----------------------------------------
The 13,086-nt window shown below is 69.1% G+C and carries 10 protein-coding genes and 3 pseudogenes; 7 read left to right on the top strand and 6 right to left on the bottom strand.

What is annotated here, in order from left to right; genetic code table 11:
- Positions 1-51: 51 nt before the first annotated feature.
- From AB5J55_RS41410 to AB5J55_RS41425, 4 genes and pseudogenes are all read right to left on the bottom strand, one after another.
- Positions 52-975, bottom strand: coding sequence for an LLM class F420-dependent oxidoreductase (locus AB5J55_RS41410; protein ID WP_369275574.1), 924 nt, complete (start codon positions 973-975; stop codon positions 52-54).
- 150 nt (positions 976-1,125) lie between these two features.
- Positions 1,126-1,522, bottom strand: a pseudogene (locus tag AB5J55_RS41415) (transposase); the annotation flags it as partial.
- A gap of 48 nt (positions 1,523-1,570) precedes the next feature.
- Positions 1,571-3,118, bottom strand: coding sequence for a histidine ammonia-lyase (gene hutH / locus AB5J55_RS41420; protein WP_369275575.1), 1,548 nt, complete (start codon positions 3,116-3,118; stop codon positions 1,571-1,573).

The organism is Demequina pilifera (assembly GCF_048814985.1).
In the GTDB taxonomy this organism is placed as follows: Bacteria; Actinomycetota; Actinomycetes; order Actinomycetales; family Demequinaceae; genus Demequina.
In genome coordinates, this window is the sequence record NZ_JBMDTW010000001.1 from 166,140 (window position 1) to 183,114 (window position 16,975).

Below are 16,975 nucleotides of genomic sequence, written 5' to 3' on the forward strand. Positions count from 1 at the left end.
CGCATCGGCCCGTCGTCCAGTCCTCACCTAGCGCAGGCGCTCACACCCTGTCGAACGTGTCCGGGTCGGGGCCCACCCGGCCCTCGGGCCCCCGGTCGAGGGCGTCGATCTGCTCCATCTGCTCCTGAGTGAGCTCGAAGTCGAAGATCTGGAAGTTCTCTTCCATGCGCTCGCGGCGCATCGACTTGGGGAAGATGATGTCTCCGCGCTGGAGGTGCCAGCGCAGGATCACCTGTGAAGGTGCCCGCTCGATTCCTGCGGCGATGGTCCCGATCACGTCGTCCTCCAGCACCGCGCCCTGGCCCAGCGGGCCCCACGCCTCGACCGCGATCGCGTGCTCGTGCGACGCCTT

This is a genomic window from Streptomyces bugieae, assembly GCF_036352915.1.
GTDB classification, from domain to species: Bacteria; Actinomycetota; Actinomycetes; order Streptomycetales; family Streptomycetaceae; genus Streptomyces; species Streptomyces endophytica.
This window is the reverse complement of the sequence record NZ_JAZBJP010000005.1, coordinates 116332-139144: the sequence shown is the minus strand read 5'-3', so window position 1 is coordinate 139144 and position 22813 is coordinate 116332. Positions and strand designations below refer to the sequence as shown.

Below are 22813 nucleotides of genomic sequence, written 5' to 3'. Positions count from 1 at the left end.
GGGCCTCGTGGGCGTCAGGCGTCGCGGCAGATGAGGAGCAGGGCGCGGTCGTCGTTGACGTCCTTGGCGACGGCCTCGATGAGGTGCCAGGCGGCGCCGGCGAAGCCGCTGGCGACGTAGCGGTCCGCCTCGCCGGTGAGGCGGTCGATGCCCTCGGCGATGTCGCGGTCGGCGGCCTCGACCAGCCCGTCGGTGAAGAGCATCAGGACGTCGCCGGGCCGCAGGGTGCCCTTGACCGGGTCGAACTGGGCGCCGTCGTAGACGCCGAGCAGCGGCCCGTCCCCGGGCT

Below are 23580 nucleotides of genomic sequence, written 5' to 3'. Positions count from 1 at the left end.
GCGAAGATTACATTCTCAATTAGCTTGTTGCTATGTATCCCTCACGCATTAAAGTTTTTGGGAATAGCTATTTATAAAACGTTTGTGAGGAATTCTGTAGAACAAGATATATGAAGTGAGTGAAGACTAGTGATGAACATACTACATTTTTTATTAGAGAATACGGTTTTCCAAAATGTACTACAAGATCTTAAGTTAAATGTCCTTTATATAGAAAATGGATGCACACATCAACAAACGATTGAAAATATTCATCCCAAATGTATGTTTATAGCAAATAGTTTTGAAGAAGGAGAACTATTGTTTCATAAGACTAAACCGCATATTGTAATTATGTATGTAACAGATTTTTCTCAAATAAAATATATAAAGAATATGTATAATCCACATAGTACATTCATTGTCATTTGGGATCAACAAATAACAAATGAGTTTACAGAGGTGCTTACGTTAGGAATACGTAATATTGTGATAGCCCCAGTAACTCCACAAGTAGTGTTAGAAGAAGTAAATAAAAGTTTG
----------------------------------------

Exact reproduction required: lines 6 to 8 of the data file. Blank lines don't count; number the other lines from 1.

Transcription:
- 150 nt (positions 976-1,125) lie between these two features.
- Positions 1,126-1,522, bottom strand: a pseudogene (locus tag AB5J55_RS41415) (transposase); the annotation flags it as partial.
- A gap of 48 nt (positions 1,523-1,570) precedes the next feature.